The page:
He gets to his feet, and walks across a courtyard, into the street and next door, where at the end of a small garden decorated by large stone sculptures, he had an Italian architect friend modify the former maid’s quarters into his living accommodation. Settling down in the study, among piles of CDs and videos, Dei says he still receives weekly management reports from Blue Skies, and is excited about new projects including a planned range of dairy-free ice creams in chocolate, mango, coconut and lime.
On the lounge table, flanked by sofas, are a series of antique wooden-carved slingshots from
Ghana, Ivory Coast and Cameroon, which have been converted into ornaments. A full-length window opens on to a tiny, tranquil courtyard. Yet Dei craves still more space and light, and is completing work on a new home in the hills with a view over Accra. “I want more calm, where the air is cool.”
He is also winding down his art collection, expressing frustration that American academic partners did not provide any funding. He closed the centre to the public three years ago. “I got tired and I’m taking a pause,” he says. “If I kept doing this, I’d be broke.”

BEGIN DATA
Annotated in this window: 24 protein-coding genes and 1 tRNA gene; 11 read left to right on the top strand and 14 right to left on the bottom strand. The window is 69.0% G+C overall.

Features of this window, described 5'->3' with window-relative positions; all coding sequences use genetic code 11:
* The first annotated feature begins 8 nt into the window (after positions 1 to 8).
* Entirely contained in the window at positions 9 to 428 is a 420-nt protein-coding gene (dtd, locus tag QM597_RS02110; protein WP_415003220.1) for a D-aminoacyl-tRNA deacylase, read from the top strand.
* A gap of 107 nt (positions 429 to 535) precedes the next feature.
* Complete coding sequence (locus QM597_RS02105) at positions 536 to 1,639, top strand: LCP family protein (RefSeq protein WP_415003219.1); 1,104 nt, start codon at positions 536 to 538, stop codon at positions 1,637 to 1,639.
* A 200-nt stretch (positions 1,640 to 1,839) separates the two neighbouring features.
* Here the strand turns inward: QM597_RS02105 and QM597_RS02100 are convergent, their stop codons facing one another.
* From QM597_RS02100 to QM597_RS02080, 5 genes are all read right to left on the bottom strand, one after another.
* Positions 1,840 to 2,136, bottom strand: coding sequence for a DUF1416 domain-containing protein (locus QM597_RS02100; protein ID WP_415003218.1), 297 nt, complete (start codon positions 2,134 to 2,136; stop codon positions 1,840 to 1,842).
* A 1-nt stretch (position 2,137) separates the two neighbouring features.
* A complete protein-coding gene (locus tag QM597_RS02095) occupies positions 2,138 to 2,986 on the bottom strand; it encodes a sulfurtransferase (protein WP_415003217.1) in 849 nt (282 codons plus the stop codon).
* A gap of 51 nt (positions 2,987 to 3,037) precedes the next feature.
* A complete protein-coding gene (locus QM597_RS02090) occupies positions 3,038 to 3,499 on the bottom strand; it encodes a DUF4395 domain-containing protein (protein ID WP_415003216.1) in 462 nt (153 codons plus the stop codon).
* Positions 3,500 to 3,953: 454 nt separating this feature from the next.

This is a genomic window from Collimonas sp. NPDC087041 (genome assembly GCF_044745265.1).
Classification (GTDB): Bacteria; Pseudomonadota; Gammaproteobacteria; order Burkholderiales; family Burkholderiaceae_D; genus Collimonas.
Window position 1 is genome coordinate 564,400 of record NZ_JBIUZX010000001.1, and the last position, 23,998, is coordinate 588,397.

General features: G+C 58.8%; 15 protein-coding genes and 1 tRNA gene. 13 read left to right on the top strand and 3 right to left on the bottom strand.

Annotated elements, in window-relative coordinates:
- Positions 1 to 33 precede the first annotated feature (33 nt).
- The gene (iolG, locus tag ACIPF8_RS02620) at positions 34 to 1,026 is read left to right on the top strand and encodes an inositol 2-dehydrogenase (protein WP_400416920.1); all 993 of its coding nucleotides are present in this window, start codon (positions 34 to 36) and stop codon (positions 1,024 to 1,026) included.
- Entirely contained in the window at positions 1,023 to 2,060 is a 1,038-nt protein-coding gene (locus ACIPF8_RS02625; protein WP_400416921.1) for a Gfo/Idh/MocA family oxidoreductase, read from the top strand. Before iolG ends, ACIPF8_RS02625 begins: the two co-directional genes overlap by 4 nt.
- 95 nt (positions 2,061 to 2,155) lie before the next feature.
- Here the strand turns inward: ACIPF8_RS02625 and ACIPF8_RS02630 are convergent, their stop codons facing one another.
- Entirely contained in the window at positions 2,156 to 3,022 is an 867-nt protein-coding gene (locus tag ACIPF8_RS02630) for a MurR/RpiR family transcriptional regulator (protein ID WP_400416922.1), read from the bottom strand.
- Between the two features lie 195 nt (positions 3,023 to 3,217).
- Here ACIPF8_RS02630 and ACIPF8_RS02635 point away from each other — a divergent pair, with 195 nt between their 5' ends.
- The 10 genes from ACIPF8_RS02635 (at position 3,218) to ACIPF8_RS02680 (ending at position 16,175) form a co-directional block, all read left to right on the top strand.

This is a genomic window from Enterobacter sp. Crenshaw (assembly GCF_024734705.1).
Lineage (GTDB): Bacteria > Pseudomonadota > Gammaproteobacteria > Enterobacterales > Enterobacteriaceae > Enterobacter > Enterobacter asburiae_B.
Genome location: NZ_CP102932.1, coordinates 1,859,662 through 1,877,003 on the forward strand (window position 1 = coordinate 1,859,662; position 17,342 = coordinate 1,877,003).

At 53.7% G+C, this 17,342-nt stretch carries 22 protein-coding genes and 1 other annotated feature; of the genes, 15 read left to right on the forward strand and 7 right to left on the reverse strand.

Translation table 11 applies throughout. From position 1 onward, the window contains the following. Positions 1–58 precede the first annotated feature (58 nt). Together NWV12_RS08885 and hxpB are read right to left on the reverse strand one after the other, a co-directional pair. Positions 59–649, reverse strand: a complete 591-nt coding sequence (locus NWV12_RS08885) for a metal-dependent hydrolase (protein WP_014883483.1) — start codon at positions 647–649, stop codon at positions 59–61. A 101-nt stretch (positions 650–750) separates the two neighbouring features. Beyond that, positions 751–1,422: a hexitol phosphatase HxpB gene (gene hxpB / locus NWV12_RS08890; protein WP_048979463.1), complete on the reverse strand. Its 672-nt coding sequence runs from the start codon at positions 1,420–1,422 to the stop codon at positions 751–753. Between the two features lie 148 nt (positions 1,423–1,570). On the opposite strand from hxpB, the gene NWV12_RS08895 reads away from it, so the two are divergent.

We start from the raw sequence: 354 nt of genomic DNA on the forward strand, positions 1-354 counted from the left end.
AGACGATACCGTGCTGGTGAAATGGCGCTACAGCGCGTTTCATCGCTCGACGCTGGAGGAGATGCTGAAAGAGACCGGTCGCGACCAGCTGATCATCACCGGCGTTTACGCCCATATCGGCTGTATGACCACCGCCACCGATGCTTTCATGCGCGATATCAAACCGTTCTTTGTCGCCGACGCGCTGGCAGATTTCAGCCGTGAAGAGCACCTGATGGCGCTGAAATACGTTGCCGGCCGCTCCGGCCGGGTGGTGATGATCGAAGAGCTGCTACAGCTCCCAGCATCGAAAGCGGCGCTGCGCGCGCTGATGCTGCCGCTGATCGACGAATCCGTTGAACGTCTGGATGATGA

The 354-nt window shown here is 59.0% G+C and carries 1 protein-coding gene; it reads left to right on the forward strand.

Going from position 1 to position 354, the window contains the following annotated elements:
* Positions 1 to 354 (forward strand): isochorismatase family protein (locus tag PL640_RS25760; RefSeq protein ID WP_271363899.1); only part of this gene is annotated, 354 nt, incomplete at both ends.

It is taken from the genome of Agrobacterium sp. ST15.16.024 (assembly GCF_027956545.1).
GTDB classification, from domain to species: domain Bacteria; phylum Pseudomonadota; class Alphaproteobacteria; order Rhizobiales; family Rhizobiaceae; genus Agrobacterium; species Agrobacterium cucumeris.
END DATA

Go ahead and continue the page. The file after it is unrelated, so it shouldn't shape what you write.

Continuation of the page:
He says all options remain open, and recently discussed the sale of works in a meeting with Sotheby’s. His dream is to donate his collection to a new state museum of modern art, but for now, he questions the competence of government officials to take charge.
“We need a new museum of modern art. I think we can use the diaspora to build a nice little museum,” he says. He would like someone to approach the architect David Adjaye to prepare a preparatory sketch for a new venue, “to embarrass big institutions into contributing and building it”.
Even if he is frustrated with the slow progress, Dei has not lost his enthusiasm for art. He has just bought two pictures in a new high-end gallery nearby, itself a sign of changing attitudes. “It has opened the eyes of Ghanaians and encouraged younger artists to up their game. There is a buzz about art in Ghana now. I’m very happy.”
Dei picks out a 2006 painting of a saxophonist by Ghanaian artist Hacajaka. “When I look at this picture, it brings back lots of memories,” he says. “I listen a lot to jazz. It reminds me of when I graduated from college. When I was studying in the US, I heard some of the best jazz musicians: John Coltrane, Miles Davis.
“Miles Davis is my favourite. I heard him in Boston once and asked for his autograph, though he pretty much told me to get lost. There was a lot of experimentation with music . . . It puts me in a good mood. I’ll put this in my office in my new house.”
Articke via FT